FRB Governor Bowman Discusses Costs of Over-Regulation for Banking Industry

Federal Reserve Board ("FRB") Governor Michelle W. Bowman outlined her perspective on supervision and regulation of the banking industry and highlighted the costs of over-regulation. Ms. Bowman argued that any change to banking regulation should "yield significant improvement to safety and soundness at reasonable cost," and said that the FRB should "seek to avoid approaches that fail to consider the tradeoffs between cost and safety."

Ms. Bowman's remarks came at a speech before the Institute of International Finance in Washington D.C., and cited four principles that guide her judgments about whether changes in regulation are appropriate: (i) ensuring bank regulation and supervision is transparent, consistent and fair; (ii) properly balancing the promotion of responsible innovation with ensuring safety and soundness; (iii) ensuring regulation and supervision are efficient; and (iv) crafting regulation that "serve[s] a legitimate prudential purpose, like promoting safety and soundness, or reducing financial stability risk."

Ms. Bowman went on to address a handful of significant topics for banks and financial market participants broadly.

Stress Testing. Ms. Bowman emphasized the need for consistency in the FRB's stress testing framework among those being tested, taking into account different bank business models and profiles. She said that the current stress testing framework produces "year-to-year variations [that] are often not based in underlying changes to banks' business models and [that] can create short-term challenges for capital management." Ms. Bowman suggested ways to limit such volatility, such as by averaging results over multiple years. She recommended that the FRB consider what it has learned from past stress tests, as well as public and industry feedback.

Capital. Ms. Bowman said that bank capital requirements had been "quickly bolstered without extensive analysis in response to the 2008 financial crisis," resulting in a one-size-fits-all approach that required smaller banks with lower risk profiles to "comply with the highest capital requirements." Ms. Bowman said that, looking forward, the correct balance should be found that balances bank and stability risks with the costs of over-regulation. She highlighted the supplementary leverage ratio, the countercyclical capital buffer and the stress capital buffer as components of the FRB's bank capital requirements that should be reviewed.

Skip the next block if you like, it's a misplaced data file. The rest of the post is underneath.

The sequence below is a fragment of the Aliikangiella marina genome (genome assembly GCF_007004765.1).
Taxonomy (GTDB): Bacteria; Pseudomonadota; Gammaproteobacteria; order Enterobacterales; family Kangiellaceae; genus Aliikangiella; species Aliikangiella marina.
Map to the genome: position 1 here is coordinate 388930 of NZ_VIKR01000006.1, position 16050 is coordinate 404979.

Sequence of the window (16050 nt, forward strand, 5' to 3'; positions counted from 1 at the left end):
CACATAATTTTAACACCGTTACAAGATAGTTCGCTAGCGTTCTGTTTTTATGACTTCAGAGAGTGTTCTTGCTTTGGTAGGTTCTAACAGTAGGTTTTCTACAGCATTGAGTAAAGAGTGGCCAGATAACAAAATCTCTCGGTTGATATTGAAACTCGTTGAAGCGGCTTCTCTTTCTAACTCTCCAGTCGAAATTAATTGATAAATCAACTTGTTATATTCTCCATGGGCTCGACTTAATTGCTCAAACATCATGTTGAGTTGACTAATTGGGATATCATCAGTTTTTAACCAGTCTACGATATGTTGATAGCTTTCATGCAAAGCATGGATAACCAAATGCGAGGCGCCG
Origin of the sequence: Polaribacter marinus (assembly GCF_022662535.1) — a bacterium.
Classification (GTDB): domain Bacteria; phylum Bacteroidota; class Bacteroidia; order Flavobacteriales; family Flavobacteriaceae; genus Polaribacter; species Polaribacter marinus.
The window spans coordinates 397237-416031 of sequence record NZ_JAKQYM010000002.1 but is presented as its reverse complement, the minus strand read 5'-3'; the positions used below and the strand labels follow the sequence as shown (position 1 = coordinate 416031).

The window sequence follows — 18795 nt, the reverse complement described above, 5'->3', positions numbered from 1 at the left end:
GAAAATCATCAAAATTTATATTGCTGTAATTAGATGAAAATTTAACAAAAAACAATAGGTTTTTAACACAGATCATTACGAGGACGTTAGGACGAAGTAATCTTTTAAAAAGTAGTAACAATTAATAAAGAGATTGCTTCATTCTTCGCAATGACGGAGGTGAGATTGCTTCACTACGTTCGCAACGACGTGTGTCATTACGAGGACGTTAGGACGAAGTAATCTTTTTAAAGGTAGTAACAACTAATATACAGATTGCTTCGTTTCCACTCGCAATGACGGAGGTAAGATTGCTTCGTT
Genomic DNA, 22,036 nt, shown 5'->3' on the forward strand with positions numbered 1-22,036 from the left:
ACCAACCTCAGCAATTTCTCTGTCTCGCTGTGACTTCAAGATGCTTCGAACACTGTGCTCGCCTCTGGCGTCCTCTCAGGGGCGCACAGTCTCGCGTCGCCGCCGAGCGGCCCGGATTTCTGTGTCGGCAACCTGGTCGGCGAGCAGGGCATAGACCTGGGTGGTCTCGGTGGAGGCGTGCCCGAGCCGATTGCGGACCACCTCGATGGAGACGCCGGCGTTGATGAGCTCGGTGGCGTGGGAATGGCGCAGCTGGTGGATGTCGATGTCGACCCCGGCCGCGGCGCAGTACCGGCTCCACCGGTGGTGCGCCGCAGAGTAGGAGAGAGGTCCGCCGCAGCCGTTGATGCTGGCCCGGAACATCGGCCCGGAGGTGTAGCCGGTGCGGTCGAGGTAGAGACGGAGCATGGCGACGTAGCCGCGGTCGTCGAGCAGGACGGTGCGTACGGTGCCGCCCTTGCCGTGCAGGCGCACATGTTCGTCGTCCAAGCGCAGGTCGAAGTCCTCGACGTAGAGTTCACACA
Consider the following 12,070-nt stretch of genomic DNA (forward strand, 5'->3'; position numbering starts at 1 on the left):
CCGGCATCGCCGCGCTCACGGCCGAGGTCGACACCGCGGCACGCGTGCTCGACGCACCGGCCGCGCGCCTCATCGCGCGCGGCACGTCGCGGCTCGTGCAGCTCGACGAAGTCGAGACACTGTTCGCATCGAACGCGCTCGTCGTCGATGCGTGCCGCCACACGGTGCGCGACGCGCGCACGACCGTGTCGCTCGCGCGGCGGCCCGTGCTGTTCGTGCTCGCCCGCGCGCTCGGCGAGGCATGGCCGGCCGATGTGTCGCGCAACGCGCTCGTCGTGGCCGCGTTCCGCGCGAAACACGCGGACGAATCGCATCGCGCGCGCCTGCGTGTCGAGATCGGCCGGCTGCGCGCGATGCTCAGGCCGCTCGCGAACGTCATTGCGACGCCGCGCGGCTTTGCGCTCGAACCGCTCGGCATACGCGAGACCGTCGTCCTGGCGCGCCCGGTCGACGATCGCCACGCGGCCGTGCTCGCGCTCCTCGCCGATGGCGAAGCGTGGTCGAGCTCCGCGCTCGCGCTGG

Banking Mergers. Ms. Bowman highlighted the need for transparency in the FRB's review of bank mergers and acquisitions, and emphasized that the FRB's review of such mergers should pursue "legitimate prudential purposes." Furthermore, she said that the FRB's review of bank mergers must be "guided by the statutory factors prescribed by Congress," and not be influenced by other factors, such as "the idea that mergers are harmful or that increased bank size is inherently problematic." Ms. Bowman argued that the FRB's merger framework works best when there is clarity in timelines and expectations with respect to firms. She encouraged the implementation of a case-by-case analysis to address the specific risks posed by a given merger, with a particular focus on changes in markets, industry and customer preferences when evaluating large bank mergers.

Resolution Planning. Ms. Bowman said that the FRB should emphasize regulation over supervision when it comes to resolution planning or "living wills." She said that while she expects further changes to occur, "fairness dictates that broad supervisory powers should not displace rulemaking."

Digital Assets. Ms. Bowman highlighted her view that the "goal with digital assets should be to match oversight to risk and to provide clarity in supervisory expectations." She emphasized that the FRB should consider whether "there is a stabilizing role for banks to play in intermediation," and should ensure that competition from nonbank financial entities, among other market participants, does not "create a financial stability risk by pushing activities outside the banking system." Ms. Bowman said that banks should be allowed to participate in digital assets markets as long as "the risks can be identified and managed appropriately and responsibly."

Premium Content

Available only to Premium subscribers.